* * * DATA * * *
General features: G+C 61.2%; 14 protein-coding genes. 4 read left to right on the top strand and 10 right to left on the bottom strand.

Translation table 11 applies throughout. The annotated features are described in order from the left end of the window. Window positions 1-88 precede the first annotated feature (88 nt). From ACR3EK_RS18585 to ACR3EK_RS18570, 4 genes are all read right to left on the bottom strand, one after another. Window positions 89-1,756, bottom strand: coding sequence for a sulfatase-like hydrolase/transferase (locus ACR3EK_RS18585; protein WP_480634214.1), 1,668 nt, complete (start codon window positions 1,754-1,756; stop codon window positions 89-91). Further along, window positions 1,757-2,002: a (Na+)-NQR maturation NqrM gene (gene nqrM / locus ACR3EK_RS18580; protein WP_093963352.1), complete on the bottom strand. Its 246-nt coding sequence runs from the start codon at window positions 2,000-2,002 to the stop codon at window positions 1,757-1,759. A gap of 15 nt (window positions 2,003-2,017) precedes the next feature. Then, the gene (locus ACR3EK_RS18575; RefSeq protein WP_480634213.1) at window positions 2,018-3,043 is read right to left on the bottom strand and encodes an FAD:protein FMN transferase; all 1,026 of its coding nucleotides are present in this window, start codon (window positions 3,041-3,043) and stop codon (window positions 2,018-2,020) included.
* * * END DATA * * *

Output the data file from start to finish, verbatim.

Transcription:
General features: G+C 61.2%; 14 protein-coding genes. 4 read left to right on the top strand and 10 right to left on the bottom strand.

Translation table 11 applies throughout. The annotated features are described in order from the left end of the window. Window positions 1-88 precede the first annotated feature (88 nt). From ACR3EK_RS18585 to ACR3EK_RS18570, 4 genes are all read right to left on the bottom strand, one after another. Window positions 89-1,756, bottom strand: coding sequence for a sulfatase-like hydrolase/transferase (locus ACR3EK_RS18585; protein WP_480634214.1), 1,668 nt, complete (start codon window positions 1,754-1,756; stop codon window positions 89-91). Further along, window positions 1,757-2,002: a (Na+)-NQR maturation NqrM gene (gene nqrM / locus ACR3EK_RS18580; protein WP_093963352.1), complete on the bottom strand. Its 246-nt coding sequence runs from the start codon at window positions 2,000-2,002 to the stop codon at window positions 1,757-1,759. A gap of 15 nt (window positions 2,003-2,017) precedes the next feature. Then, the gene (locus ACR3EK_RS18575; RefSeq protein WP_480634213.1) at window positions 2,018-3,043 is read right to left on the bottom strand and encodes an FAD:protein FMN transferase; all 1,026 of its coding nucleotides are present in this window, start codon (window positions 3,041-3,043) and stop codon (window positions 2,018-2,020) included.